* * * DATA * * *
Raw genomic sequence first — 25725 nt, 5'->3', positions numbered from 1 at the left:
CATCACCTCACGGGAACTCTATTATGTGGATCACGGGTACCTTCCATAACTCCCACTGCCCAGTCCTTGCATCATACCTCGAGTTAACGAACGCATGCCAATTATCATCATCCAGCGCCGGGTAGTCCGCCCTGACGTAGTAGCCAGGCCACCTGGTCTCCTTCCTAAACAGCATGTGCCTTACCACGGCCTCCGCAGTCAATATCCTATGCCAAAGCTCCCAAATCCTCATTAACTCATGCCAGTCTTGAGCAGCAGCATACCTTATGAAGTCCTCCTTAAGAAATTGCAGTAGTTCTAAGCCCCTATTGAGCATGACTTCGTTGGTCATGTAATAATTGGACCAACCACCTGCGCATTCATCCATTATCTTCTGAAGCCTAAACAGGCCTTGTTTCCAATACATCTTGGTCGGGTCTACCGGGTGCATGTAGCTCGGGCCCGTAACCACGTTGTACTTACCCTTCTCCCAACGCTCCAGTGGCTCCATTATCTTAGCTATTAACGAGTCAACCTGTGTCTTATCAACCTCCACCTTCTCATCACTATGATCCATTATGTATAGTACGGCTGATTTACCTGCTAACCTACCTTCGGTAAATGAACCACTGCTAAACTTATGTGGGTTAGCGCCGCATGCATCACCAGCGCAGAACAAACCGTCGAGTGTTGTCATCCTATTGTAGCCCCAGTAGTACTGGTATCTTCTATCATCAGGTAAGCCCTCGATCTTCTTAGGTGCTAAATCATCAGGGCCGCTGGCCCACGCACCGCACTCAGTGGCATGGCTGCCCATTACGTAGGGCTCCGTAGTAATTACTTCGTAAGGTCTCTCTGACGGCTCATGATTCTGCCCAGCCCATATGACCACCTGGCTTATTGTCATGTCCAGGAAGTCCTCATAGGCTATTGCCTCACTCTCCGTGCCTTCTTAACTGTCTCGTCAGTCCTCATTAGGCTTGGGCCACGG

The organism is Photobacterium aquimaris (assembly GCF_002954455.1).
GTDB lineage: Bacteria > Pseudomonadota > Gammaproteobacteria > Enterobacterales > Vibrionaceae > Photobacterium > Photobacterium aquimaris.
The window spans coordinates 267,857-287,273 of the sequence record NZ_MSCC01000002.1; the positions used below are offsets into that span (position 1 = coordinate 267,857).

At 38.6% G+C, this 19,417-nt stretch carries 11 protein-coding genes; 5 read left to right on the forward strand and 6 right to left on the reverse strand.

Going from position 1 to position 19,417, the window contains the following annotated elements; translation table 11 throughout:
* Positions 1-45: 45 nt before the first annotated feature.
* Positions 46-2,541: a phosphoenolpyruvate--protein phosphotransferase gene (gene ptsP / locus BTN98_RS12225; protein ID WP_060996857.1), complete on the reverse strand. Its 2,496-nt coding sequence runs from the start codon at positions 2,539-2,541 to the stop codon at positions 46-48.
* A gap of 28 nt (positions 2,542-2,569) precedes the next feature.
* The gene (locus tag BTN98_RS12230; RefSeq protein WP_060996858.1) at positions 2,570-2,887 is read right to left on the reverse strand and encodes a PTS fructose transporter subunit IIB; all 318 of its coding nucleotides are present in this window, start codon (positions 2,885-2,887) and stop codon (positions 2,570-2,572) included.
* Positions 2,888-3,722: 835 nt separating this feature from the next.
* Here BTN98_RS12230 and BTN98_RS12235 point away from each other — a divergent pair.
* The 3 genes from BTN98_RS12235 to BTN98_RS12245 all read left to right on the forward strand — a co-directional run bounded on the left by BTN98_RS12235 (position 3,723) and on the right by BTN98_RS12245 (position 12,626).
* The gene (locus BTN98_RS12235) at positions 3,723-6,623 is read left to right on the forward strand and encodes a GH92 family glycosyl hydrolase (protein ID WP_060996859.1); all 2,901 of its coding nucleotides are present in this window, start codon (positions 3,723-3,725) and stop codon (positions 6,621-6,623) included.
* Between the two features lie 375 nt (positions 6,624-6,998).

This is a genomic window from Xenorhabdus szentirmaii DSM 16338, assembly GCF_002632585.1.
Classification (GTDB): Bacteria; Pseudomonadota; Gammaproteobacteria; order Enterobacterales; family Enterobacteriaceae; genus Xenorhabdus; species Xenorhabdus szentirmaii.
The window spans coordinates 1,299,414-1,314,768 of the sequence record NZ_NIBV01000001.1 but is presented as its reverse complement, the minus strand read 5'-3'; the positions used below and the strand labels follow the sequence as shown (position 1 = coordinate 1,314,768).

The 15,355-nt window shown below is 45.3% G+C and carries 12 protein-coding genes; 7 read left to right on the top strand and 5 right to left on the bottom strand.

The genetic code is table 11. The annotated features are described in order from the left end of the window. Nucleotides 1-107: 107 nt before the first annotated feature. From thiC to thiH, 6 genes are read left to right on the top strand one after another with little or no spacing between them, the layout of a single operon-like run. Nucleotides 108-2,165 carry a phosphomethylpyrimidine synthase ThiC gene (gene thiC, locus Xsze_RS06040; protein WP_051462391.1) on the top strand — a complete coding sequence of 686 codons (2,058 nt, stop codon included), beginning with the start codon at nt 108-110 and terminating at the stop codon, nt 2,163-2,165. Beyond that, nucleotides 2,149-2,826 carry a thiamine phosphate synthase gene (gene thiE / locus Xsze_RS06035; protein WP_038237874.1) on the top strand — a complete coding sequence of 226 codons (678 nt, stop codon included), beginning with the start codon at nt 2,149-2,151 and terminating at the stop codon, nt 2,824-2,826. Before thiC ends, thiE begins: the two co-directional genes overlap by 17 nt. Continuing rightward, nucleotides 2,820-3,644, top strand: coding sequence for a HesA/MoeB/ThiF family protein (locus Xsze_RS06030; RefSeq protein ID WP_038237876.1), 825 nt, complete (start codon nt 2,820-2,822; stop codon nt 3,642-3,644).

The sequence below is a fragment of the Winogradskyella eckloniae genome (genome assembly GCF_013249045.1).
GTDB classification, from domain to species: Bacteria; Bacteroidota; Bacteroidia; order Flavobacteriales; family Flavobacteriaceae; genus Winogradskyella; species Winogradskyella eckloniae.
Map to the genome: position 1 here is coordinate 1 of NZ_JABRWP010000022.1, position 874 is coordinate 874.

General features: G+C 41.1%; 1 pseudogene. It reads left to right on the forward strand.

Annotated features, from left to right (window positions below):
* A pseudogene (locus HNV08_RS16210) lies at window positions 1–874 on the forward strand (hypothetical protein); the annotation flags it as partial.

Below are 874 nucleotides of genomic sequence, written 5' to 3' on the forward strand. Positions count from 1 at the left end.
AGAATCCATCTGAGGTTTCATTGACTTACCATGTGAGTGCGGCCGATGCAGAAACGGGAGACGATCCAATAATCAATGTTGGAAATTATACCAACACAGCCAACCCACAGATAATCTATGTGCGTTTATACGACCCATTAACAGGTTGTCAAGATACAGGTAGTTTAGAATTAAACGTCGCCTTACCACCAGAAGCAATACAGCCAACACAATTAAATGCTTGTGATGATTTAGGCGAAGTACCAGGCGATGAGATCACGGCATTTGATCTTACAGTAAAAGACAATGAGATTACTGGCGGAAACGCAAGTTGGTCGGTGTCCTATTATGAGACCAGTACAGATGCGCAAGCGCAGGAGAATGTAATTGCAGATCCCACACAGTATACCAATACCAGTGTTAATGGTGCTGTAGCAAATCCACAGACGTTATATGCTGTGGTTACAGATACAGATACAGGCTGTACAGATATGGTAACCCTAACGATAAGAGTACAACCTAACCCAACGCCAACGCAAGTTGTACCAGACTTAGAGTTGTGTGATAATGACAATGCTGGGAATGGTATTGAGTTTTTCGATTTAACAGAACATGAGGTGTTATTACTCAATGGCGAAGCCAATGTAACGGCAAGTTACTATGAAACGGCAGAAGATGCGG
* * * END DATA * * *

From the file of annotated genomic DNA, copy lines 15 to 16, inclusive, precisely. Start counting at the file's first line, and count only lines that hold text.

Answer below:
* The gene (locus BTN98_RS12235) at positions 3,723-6,623 is read left to right on the forward strand and encodes a GH92 family glycosyl hydrolase (protein ID WP_060996859.1); all 2,901 of its coding nucleotides are present in this window, start codon (positions 3,723-3,725) and stop codon (positions 6,621-6,623) included.
* Between the two features lie 375 nt (positions 6,624-6,998).